What we know: 

- $16.5 million pilot project

- If pilot is successful a $100 million commercial plant will be constructed

- The commercial plant will produce 200 million litres of advanced biofuels a year

- Used by US Navy, Australian Navy, airlines and logistics companies

QUEENSLAND Premier Annastacia Palaszczuk has stolen an advanced biofuels plant from under the nose of New South Wales and plonked it in Gladstone where she believes it will spark the next industry boom.

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The government offered Southern Oil Refinery, owners of Northern Oil Refinery at Yarwun, $3.5 million in conditional grants to run its $16.5 million advanced biofuels pilot plant.

The pilot plant was ready to go in New South Wales but after the government's announcement yesterday, it will be moved to Gladstone after civil works are completed at the Yarwun site.

Southern Oil Refinery general manager Tim Rose said the intention was to run the plant in Wagga Wagga but the "Queensland government wanted it more".

The premier announced $16 million in funding for a new project at Yarwun's Northern oil Refinery.
The premier announced $16 million in funding for a new project at Yarwun's Northern oil Refinery.

The pilot plant will employ six people with the aim to produce advanced biofuels of high enough quality to be used in US Navy ships, airlines, and transport vehicles.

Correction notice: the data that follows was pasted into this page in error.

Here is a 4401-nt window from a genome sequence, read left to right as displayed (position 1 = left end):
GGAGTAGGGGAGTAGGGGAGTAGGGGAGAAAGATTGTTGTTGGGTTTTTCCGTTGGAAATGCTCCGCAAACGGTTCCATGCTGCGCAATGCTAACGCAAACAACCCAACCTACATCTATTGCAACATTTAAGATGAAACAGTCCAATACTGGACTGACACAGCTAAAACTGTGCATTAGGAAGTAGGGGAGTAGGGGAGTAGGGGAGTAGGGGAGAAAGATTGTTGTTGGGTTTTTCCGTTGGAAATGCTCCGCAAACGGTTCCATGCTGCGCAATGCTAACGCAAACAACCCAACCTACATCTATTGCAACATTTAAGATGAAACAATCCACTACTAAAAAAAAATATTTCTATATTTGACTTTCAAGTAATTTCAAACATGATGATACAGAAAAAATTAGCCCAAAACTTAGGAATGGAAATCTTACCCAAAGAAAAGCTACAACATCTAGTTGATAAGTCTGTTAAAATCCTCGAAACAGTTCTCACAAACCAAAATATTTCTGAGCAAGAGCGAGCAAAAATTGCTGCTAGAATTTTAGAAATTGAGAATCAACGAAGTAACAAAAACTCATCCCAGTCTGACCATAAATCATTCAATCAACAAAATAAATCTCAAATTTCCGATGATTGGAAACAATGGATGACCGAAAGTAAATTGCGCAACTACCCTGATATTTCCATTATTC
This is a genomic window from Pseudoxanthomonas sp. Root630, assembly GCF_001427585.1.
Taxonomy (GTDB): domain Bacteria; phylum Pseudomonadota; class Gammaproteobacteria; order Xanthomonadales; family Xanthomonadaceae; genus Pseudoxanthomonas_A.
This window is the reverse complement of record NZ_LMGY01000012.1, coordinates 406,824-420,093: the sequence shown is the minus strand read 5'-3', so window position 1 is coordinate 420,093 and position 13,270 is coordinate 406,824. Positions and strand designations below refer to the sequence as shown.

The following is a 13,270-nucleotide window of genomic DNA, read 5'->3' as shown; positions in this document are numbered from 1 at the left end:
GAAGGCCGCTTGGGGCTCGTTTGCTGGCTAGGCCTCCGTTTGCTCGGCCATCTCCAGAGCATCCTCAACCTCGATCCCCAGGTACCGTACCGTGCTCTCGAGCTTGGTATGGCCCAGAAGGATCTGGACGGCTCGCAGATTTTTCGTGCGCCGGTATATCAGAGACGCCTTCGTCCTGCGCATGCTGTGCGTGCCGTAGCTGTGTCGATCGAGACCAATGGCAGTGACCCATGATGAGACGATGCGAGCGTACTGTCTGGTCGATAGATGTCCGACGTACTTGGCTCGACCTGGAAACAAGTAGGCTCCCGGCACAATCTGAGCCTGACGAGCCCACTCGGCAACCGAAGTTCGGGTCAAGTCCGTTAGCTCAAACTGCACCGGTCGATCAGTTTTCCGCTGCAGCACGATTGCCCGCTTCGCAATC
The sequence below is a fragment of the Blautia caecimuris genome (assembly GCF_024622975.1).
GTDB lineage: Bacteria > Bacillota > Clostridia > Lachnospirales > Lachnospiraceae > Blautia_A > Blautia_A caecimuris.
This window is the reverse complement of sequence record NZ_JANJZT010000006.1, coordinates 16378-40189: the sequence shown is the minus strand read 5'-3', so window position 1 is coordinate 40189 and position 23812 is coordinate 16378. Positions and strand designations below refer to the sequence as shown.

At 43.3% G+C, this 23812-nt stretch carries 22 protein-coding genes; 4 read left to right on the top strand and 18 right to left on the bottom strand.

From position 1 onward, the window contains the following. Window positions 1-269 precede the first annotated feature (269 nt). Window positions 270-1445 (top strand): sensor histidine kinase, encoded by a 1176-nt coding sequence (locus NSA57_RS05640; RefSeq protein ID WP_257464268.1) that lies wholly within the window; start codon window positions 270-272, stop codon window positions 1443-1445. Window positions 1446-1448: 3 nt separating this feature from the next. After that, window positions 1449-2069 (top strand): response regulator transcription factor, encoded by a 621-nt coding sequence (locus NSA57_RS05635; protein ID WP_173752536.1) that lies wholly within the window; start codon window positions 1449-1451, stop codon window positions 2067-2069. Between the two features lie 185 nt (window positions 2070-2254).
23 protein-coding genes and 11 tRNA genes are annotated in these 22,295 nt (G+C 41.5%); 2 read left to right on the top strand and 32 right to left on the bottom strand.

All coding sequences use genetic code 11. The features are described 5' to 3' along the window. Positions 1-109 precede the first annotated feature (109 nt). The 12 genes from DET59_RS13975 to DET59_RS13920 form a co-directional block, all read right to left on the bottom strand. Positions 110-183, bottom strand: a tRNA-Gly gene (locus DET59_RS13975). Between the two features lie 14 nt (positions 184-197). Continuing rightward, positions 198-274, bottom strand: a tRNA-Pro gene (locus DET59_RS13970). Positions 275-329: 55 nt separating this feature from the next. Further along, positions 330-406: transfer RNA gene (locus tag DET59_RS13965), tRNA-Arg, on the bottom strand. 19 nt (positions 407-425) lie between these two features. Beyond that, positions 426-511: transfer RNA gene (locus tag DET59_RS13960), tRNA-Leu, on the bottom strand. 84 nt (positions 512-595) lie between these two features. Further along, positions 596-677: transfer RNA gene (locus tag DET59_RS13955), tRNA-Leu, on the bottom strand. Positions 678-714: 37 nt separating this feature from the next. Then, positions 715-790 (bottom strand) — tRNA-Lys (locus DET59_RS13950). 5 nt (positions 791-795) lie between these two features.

If it is successful, a $150 million plant will be constructed on the site, employing about 60 people full time once it is built.

The push comes nine months after Ms Palaszczuk met with US Navy officials at the Pentagon in Washington DC to discuss how Queensland's biofuels industry could help it reach its renewable energy goals.

She said the project had the potential to create thousands of jobs around Queensland.

"We are talking about jobs up and down the coast and out west from Bundaberg, Mackay, Clermont," she said.

"We are seeking out investment whether it is overseas or from other states. I am prepared to fight New South Wales and get those jobs here."

Gladstone member Glenn Butcher said the new industry would support workers and bring more infrastructures to town.

He said it was a "great day for Gladstone" but it wasn't great news for Wagga Wagga mayor Rod Kendall who had been hearing about the biofuel plant starting up in his city. Mr Kendall said he had been speaking with Mr Rose about the development for some time.

"This demonstrates what a state government can do with a positive attitude to industrial development can have in a regional areas," he said.

"We will certainly be using this as an example of what (New South Wales) government need to do to help development in regional areas."



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